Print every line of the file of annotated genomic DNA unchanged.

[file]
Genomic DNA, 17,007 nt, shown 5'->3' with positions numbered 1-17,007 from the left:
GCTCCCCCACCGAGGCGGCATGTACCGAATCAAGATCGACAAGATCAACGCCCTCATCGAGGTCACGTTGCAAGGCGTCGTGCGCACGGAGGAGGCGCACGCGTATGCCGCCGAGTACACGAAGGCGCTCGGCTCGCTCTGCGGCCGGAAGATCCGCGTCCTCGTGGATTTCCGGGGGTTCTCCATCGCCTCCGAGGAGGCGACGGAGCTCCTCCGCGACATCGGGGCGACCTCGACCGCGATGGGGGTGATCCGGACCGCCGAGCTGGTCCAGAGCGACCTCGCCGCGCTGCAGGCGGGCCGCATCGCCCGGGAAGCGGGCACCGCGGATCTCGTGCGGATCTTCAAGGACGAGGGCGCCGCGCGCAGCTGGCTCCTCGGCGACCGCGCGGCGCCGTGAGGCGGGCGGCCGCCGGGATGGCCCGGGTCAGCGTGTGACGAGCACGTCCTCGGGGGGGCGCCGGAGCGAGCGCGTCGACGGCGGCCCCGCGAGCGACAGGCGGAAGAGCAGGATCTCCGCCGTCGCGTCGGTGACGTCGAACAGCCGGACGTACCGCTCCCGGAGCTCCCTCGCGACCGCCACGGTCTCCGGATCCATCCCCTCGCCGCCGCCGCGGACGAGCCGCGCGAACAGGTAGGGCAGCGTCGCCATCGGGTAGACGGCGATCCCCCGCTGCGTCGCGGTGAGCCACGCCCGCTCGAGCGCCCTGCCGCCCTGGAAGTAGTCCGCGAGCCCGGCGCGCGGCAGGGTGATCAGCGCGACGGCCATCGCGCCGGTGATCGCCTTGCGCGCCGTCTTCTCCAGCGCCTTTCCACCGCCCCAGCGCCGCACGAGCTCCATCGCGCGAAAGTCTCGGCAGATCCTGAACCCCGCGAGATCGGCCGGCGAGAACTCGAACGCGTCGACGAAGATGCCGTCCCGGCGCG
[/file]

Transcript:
Genomic DNA, 17,007 nt, shown 5'->3' with positions numbered 1-17,007 from the left:
GCTCCCCCACCGAGGCGGCATGTACCGAATCAAGATCGACAAGATCAACGCCCTCATCGAGGTCACGTTGCAAGGCGTCGTGCGCACGGAGGAGGCGCACGCGTATGCCGCCGAGTACACGAAGGCGCTCGGCTCGCTCTGCGGCCGGAAGATCCGCGTCCTCGTGGATTTCCGGGGGTTCTCCATCGCCTCCGAGGAGGCGACGGAGCTCCTCCGCGACATCGGGGCGACCTCGACCGCGATGGGGGTGATCCGGACCGCCGAGCTGGTCCAGAGCGACCTCGCCGCGCTGCAGGCGGGCCGCATCGCCCGGGAAGCGGGCACCGCGGATCTCGTGCGGATCTTCAAGGACGAGGGCGCCGCGCGCAGCTGGCTCCTCGGCGACCGCGCGGCGCCGTGAGGCGGGCGGCCGCCGGGATGGCCCGGGTCAGCGTGTGACGAGCACGTCCTCGGGGGGGCGCCGGAGCGAGCGCGTCGACGGCGGCCCCGCGAGCGACAGGCGGAAGAGCAGGATCTCCGCCGTCGCGTCGGTGACGTCGAACAGCCGGACGTACCGCTCCCGGAGCTCCCTCGCGACCGCCACGGTCTCCGGATCCATCCCCTCGCCGCCGCCGCGGACGAGCCGCGCGAACAGGTAGGGCAGCGTCGCCATCGGGTAGACGGCGATCCCCCGCTGCGTCGCGGTGAGCCACGCCCGCTCGAGCGCCCTGCCGCCCTGGAAGTAGTCCGCGAGCCCGGCGCGCGGCAGGGTGATCAGCGCGACGGCCATCGCGCCGGTGATCGCCTTGCGCGCCGTCTTCTCCAGCGCCTTTCCACCGCCCCAGCGCCGCACGAGCTCCATCGCGCGAAAGTCTCGGCAGATCCTGAACCCCGCGAGATCGGCCGGCGAGAACTCGAACGCGTCGACGAAGATGCCGTCCCGGCGCG